Since launching our Carbon Management Plan back in 2007, Intrepid Travel has invested over $1 million in renewable energy projects. For those of you with a head for numbers, that’s 83,613 tonnes of greenhouse gas emissions prevented – or the equivalent of taking 9,000+ cars off the road for an entire year!*
At the end of each financial year our Responsible Business gurus get busy measuring the environmental footprint of our offices and trips, introducing energy-saving mechanisms where possible and offsetting those emissions that can’t be avoided through our renewable energy supplier. Frankly, it’s a lot of work. And when the allocated credits have been exhausted we also need to select the project, or projects, that we’ll be supporting for the coming year.
“We need laws to ban people from taking elephants on the roads throughout Thailand” says Soraida Salwala, Founder of Friends of the Asian Elephant (FAE).
Elephants may be seen as a symbol of Thailand, but little is being officially done to protect them. Their numbers have declined significantly in recent years particularly with loss of their habitat. Soraida is using the recent 21st anniversary of the founding of FAE as an opportunity to draw attention to the need for much greater protection for these majestic animals.
Ancient cultures sure knew a thing or two about preserving their food. They might not have dried, pickled or cured the tastiest treats by today’s standards, but their clever ways of storing sustenance ensured their survival through very lean times…
North American tribes were the first ones to eat pemmican, a mixture of dried meat and tallow. It was widely adopted as a high-energy food by Arctic and Antarctic explorers, as it is a concentrated mixture of fat and protein.
Founder of Roupa Suja Project, a union of women who work to provide childcare, education, job training and assistance to people living in one of Rio’s largest slum, Marcia Ferreira da Costa is a fitting addition to our series on inspiring women…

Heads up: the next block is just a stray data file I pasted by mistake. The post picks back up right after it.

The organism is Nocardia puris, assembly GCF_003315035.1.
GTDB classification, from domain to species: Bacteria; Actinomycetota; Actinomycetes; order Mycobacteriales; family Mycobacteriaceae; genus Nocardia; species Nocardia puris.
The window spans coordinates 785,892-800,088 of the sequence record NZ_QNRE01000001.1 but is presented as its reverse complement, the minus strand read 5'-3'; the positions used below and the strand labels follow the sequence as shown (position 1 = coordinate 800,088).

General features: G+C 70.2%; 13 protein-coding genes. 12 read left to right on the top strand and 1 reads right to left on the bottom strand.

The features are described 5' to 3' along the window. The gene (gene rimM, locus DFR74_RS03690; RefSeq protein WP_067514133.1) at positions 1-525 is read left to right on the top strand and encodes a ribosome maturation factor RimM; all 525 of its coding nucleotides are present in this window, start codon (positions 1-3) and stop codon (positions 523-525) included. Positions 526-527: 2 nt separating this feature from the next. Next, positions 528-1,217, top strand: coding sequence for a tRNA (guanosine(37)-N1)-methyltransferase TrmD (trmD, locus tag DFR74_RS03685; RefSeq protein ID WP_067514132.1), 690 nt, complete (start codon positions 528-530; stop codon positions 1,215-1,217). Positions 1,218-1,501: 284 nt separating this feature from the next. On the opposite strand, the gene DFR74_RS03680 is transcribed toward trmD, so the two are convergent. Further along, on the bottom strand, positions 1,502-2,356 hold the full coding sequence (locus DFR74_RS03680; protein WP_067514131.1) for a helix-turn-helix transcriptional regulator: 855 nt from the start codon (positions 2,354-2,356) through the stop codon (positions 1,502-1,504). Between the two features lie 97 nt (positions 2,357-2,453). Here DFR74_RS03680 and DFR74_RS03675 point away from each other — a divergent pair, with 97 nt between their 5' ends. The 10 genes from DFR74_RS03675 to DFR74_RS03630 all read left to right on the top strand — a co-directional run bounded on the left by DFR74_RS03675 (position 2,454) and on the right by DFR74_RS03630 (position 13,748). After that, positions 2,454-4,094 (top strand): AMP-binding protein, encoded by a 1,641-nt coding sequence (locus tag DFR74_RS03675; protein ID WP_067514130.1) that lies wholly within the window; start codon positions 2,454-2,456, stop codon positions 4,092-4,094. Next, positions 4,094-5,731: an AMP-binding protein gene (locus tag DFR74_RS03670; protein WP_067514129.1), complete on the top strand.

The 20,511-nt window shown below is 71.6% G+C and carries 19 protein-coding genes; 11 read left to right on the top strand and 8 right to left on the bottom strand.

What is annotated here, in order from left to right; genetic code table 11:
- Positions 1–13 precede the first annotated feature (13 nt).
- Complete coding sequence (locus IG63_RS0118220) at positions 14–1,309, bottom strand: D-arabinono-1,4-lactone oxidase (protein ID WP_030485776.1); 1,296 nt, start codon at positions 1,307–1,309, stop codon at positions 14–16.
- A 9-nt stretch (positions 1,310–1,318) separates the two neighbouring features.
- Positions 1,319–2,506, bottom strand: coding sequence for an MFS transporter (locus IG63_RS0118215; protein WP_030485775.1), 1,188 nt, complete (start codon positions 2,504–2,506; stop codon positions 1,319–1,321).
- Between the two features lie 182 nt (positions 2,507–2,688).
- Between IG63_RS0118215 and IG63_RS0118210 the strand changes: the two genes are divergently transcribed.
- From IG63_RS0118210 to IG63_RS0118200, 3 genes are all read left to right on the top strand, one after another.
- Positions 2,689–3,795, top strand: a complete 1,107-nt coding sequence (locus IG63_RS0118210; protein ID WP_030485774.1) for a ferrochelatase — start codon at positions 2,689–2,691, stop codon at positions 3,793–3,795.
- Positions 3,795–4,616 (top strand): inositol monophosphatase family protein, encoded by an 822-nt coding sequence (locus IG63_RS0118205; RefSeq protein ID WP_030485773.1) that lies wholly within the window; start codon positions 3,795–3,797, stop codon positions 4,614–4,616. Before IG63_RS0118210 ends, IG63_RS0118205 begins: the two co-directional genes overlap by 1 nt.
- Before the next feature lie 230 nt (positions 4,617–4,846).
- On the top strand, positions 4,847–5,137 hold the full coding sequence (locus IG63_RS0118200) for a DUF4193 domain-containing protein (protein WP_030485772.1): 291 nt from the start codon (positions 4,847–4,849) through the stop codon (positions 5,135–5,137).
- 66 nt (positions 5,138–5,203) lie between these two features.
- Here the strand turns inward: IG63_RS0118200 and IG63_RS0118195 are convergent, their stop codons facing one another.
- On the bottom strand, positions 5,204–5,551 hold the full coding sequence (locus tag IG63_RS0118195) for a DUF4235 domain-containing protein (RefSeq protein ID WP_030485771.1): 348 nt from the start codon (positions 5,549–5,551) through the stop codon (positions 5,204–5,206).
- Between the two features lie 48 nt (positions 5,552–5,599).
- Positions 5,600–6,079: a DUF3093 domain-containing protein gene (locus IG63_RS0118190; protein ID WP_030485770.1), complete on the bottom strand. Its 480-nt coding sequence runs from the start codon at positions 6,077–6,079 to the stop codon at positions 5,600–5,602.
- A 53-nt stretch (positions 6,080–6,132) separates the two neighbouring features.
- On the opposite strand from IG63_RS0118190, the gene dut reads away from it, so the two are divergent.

“I was born in the favela of Rocinha, Rio de Janeiro, in the mid 1960s. I was one of four daughters and we, along with my parents, lived in a very very poor house. It was in front of an open ditch. Every time it rained a lot we would lose everything, and this is something I’ll never forget. The ditch would overflow and inundate my house bringing rats and garbage. We needed to sleep in other people’s houses and keep our clothes in bags etc. But despite this hard situation, I also remember we were always happy as a family. We were very close.
From high in the Himalayas, to tea stalls in the Andes and at floating markets in Vietnam, you are never far from someone selling you bottled water – offering you convenience and a promise that it’s safe to drink. You may also not be far from a rubbish dump or a river bank that has plenty of evidence of discarded bottles, making the natural environment less than healthy.
Buying one bottle of water doesn’t seem like a big deal, but when multiplied by the millions, we have one dirty big problem…
Fantastic news from our friends at Amnesty International. After twenty years of campaigning, millions of actions and thousands of hours speaking to politicians, at last we have an international Arms Trade Treaty. This treaty literally has the power to save millions of lives! Salil Shetty, Secretary General of Amnesty International, shares news with us of this huge human rights victory…